Russian President Vladimir Putin said on Wednesday that Moscow would “consider” returning to the Ukraine grain deal if its demands were “fully” met, saying the agreement had “lost all meaning.”
It was the first time the Russian leader commented since Moscow this week exited the landmark deal, which allowed the safe passage of cargo ships from Black Sea ports.
“The continuation of the grain deal in its current form has lost all meaning,” Putin said at a government meeting.
“Of course we will consider the possibility of returning to it — but only under one condition: if all principles under which Russia agreed to participate in the deal are fully taken into account and fulfilled.”
He named the “withdrawal of sanctions on supplies of Russian grain and fertilisers to world markets” as one of the main conditions.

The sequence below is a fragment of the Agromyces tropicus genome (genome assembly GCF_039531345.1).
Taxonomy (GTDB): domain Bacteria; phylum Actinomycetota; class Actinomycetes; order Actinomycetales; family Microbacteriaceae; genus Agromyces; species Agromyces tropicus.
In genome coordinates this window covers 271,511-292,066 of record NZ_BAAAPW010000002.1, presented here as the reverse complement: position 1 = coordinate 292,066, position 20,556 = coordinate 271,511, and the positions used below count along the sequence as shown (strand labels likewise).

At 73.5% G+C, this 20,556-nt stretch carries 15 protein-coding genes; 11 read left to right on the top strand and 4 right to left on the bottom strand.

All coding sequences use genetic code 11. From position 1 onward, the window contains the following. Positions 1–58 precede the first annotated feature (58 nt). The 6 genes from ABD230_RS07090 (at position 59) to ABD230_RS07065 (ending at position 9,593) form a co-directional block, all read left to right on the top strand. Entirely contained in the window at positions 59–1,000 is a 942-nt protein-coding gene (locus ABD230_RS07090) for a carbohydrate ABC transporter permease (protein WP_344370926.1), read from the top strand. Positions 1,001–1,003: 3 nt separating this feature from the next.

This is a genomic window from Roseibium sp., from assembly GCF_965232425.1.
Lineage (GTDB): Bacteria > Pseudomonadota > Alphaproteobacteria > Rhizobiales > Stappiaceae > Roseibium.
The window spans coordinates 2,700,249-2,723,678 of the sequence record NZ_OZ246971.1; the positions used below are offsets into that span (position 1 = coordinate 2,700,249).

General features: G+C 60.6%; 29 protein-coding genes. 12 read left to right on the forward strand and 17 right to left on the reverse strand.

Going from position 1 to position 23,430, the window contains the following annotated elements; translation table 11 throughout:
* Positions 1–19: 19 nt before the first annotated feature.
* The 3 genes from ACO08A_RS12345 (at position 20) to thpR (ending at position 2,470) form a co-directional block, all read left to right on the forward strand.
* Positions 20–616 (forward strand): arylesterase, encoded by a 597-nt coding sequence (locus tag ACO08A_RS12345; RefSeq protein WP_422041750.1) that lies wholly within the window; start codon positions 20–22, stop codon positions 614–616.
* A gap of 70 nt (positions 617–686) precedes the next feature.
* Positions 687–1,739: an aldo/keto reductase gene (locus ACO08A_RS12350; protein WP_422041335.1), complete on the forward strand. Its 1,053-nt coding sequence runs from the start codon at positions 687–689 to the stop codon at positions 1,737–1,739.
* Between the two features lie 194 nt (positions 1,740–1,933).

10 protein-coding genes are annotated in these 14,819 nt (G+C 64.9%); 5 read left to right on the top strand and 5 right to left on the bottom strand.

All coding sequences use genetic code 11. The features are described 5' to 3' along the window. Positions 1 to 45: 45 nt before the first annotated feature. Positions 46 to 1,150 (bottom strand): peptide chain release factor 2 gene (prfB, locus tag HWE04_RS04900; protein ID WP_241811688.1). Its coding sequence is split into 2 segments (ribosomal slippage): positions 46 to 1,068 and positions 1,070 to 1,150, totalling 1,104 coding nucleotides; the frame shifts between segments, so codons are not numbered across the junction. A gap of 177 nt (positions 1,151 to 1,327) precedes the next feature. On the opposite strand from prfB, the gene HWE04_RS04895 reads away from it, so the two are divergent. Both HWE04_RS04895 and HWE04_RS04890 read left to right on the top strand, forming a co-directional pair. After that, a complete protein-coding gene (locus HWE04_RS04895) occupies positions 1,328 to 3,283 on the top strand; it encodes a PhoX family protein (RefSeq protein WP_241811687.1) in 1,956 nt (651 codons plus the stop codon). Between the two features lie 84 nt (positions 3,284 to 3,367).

Moscow had for months complained that a related agreement on allowing the export of Russian food and fertilisers had not been honoured.
Putin said Russia had shown “miracles of poise and tolerance” by extending the deal several times.
But he accused Western countries of using the deal for “political blackmail”.
“Instead of helping countries in real need, the West used the grain deal for political blackmail and… turned it into a tool to enrich transnational corporations and speculators in the global grain market,” he said.
Putin spoke shortly after the Russian army said that cargo ships heading for Ukrainian ports on the Black Sea would be regarded as possibly carrying military cargo.
The grain deal, brokered by the UN and Turkey, had enabled the export of more than 32 million tonnes of Ukrainian grain over the last year.